How the Trig Functions Got their Names
Date: 12/14/97 at 03:42:57 From: Frank Becker Subject: How the Trig Functions got their names I can guess why three of the trig functions are called cosine, cotangent, and cosecant. But why were the other three named the sine, the tangent, and the secant? Does the choice of the words tangent and secant have anything to do with the ordinary geometric meaning of these words?
Date: 12/14/97 at 05:59:08 From: Doctor Luis Subject: Re: How the Trig Functions got their names Have you tried a dictionary? (you'd be surprised to know the number of things you can find out by using one). Webster's New Collegiate Dictionary suggests the following etymologies: sine : Medieval Latin "sinus" from the Latin word for "curve" tangent: Latin "tangent-, tangens" from present participle of "tangere" (to touch) secant : New Latin "secant-, secans" from Latin present participle of "secare" (to cut) Webster's II International has, for sine: Latin sinus, a bend, gulf, bosom of a garment, used as translation of Arabic jayb, bosom of a garment, sine (in the latter sense from Sanskrit Jiva, bowstring, chord of an arc, sine). For more etymological information, see Jeff Miller's "Earliest Known Uses of Some of the Words of Mathematics: (S) http://jeff560.tripod.com/s.html SINE. Aryabhata the Elder (476-550) used the word jya for sine in Aryabhatiya, which was finished in 499. According to some sources, sinus first appears in Latin in a translation of the Algebra of al-Khowarizmi by Gherard of Cremona (1114-1187). For example, Eves (page 177) writes: The origin of the word sine is curious. Aryabhata called in ardha-jya ("half-chord") and also jya-ardha ("chord-half"), and then abbreviated the term by simply using jya ("chord"). From jya the Arabs phonetically derived jiba, which, following Arabian practice of omitting vowels, was written as jb. Now jiba, aside from its technical significance, is a meaningless word in Arabic. Later writers, coming across jb as an abbreviation for the meaningless jiba, substituted jaib instead, which contains the same letters and is a good Arabic word meaning "cove" or "bay." Still later, Gherardo of Cremona (ca. 1150), when he made his translations from the Arabic, replaced the Arabian jaib by its Latin equivalent, sinus, whence came our present word sine. However, Boyer (page 278) places the first appearance of sinus in a translation of 1145. He writes: It was Robert of Chester's translation from the Arabic that resulted in our word "sine." The Hindus had given the name jiva to the half chord in trigonometry, and the Arabs had taken this over as jiba. In the Arabic language there is also a word jaib meaning "bay" or "inlet." When Robert of Chester came to translate the technical word jiba, he seems to have confused this with the word jaib (perhaps because vowels were omitted); hence he used the word sinus, the Latin word for "bay" or "inlet." Sometimes the more specific phrase sinus rectus, or "vertical sine," was used; hence the phrase sinus versus, or our "versed sine," was applied to the "sagitta," or the "sine turned on its side." The origins of the names tangent and secant are related to the circle. A line tangent to a circle is defined as a line that "touches" the circle at only one point. A secant line is a line that "cuts" the circle (it intersects the circle at two points). Now, the tangent and the secant trigonometric functions are related to the tangent and secant of a circle in the following way. Consider a UNIT circle centered at point O, and a point Q outside the unit circle. Construct a line tangent to the circle from point Q and call the intersection of the tangent line and the circle point P. Also construct a secant line that goes through the center O of the circle from point Q. The line segment OQ will intersect the circle at some point A. Next draw a line segment from the center O to point P. You should now have a right triangle OPQ. A little thought will reveal that the length of line segment QP on the tangent line is nothing more but the tangent (trig function) of angle POQ (or POA, same thing). Also, the length of the line segment QO on the secant line is, not surprisingly, the secant (trig function) of angle POA. Now construct a line perpendicular to the line segment OP from point A. Call the intersection of these lines point B. You can readily see that BA = sin POA OB = cos POA Can you find the other trigonometric functions? As for the origin of the names for the co-functions, the reason comes from the following obvious fact: If you have a trigonometric function trig(x), then the cofunction of trig(x) is cotrig(angle) = trig(co-angle) where co-angle is the "angle complementary" to angle. (Remember that two angles are complementary if their sum is 90 degrees) So, the trig cofunction of an angle is the trig function of the complementary angle. It is easy to see that in right triangles, the co-angle of an angle is the other angle (the third angle is already 90 degrees!). That's why cofunctions have the following properties, (try to prove all of them from a right triangle) cos(x) = sin(90-x) (of course, x is in degrees) sin(x) = cos(90-x) cosec(x) = sec(90-x) sec(x) = cosec(90-x) cotan(x) = tan(90-x) tan(x) = cotan(90-x) I hope this helped. -Doctors Luis and Sarah, The Math Forum Check out our web site! http://mathforum.org/dr.math/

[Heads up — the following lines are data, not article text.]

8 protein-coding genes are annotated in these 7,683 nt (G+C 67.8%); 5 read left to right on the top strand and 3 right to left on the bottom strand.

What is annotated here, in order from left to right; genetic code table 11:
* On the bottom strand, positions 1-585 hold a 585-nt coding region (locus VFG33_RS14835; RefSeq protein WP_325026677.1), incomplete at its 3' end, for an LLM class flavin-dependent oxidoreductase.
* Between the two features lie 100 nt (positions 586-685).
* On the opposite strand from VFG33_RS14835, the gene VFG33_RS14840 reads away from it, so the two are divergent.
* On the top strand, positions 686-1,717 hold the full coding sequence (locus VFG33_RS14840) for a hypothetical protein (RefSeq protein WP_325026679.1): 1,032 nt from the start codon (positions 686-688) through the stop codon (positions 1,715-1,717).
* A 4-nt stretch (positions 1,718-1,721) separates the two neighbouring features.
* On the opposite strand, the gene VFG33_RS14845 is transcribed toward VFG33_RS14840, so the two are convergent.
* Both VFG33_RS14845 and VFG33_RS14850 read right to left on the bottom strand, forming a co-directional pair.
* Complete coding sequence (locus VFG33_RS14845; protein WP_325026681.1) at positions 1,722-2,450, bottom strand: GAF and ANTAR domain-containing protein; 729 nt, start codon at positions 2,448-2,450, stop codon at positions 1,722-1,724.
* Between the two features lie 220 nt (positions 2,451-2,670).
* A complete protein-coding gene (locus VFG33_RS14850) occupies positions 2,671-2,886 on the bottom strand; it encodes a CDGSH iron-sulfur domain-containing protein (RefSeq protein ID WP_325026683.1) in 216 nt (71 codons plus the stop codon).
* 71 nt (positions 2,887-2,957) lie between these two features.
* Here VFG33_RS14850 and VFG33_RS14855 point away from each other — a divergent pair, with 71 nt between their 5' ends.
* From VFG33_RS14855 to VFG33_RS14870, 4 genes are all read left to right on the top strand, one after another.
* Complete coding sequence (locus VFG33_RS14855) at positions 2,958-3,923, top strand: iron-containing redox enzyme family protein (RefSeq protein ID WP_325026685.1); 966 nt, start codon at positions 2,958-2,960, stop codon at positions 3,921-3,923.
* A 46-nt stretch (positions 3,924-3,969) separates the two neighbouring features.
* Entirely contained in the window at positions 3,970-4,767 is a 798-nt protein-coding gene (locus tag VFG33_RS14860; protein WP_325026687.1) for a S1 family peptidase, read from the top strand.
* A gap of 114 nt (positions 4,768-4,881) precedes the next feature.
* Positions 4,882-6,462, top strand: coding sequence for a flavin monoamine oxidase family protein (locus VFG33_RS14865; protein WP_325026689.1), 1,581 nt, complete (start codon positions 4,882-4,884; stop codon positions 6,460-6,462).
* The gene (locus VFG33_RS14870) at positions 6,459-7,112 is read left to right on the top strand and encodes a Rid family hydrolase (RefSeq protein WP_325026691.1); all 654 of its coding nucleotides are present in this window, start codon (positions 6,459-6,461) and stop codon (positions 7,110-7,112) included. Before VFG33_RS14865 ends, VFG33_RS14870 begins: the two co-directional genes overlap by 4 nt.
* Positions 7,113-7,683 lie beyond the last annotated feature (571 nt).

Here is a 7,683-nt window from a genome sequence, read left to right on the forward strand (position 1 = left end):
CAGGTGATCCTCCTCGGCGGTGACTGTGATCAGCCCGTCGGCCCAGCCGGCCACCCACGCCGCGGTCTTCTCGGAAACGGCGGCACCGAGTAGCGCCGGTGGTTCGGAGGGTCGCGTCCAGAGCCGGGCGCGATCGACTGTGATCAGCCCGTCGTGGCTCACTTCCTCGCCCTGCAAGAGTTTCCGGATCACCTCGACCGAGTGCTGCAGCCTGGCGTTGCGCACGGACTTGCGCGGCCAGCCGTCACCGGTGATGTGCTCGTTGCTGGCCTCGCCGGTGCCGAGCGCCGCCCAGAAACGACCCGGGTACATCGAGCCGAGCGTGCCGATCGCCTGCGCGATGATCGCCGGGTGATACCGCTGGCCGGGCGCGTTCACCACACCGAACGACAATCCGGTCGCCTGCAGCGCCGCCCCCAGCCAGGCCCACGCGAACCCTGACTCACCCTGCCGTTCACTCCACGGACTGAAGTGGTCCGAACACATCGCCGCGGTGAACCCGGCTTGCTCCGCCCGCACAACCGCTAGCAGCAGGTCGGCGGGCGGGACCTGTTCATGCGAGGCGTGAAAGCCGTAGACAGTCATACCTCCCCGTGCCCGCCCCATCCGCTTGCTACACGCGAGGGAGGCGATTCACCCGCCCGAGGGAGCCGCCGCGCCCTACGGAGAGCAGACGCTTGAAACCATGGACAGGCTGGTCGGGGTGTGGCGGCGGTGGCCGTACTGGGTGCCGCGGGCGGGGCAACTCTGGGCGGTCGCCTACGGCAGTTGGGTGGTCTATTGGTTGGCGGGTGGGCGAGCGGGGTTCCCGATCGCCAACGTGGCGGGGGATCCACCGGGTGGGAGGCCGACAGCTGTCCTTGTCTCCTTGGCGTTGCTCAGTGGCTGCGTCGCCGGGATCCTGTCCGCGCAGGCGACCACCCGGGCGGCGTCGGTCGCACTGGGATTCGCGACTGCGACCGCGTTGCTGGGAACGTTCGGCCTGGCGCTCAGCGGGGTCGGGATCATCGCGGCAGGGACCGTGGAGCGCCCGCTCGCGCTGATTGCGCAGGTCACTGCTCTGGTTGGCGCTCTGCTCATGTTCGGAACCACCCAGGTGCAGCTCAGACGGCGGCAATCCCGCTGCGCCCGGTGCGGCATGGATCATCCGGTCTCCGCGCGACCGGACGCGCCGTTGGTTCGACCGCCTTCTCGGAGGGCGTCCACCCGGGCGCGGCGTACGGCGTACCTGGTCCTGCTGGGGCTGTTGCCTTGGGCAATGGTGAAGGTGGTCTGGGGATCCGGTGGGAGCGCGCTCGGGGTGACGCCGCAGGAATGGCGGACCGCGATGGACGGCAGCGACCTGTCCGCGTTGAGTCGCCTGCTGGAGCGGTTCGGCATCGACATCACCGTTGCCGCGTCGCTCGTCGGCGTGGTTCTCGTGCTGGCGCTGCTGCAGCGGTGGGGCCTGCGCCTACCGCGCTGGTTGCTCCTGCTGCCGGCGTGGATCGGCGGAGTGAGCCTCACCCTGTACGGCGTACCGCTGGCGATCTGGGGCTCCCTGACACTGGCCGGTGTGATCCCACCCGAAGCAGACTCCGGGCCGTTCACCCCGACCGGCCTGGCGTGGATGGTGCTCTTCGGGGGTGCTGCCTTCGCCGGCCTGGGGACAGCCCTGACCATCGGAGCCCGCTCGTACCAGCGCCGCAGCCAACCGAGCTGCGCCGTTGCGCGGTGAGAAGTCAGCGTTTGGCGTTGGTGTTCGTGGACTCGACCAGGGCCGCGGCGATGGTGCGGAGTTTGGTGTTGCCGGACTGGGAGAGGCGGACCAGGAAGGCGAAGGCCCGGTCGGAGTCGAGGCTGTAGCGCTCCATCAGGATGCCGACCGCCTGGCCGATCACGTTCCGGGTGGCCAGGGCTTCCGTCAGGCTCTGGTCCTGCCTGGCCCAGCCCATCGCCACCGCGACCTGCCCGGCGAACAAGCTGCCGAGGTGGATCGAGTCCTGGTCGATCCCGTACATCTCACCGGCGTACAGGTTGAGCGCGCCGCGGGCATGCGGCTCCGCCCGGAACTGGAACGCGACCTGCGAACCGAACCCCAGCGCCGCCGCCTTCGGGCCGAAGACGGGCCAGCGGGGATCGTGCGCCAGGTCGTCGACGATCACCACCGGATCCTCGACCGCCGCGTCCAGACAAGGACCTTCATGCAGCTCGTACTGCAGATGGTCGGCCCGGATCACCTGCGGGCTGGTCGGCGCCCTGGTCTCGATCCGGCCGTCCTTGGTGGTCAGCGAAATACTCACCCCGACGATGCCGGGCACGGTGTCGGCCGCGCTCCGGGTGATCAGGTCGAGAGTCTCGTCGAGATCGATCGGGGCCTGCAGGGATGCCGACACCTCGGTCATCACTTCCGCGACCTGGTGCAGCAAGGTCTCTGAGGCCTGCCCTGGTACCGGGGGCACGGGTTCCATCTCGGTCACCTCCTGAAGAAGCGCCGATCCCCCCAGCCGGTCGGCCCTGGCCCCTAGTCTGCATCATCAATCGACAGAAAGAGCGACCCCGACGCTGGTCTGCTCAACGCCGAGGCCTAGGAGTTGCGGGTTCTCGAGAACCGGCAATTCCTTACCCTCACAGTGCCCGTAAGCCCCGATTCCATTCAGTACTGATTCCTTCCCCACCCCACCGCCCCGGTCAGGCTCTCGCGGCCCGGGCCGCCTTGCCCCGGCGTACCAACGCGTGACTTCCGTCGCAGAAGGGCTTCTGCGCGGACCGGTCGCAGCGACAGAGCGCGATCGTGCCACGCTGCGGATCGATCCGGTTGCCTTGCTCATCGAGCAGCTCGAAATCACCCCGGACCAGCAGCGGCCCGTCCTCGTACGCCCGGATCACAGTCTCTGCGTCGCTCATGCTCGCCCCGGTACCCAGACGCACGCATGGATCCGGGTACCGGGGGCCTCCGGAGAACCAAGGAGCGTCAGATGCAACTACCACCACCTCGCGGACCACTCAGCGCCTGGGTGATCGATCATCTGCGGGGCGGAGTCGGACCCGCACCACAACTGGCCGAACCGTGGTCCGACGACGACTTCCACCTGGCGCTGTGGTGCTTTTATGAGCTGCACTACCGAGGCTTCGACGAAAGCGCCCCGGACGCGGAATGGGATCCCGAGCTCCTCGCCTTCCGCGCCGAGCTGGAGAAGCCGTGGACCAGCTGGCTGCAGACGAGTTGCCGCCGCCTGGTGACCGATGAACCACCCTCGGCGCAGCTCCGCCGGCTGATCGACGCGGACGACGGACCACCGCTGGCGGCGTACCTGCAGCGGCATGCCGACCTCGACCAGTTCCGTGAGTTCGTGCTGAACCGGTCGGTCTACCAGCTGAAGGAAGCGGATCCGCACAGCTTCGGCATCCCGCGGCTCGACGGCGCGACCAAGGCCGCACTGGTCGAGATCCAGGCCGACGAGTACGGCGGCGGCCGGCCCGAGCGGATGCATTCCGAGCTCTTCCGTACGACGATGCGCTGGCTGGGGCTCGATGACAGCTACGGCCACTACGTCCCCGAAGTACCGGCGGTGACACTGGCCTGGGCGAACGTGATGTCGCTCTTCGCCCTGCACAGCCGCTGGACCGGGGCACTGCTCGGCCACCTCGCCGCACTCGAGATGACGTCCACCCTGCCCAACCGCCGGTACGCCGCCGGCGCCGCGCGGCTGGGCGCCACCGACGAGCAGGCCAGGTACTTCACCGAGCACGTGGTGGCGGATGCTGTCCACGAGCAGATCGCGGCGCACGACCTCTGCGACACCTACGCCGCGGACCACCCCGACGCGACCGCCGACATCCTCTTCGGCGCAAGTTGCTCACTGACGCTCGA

Search the Dr. Math Library:
Ask Dr. MathTM
© 1994- The Math Forum at NCTM. All rights reserved.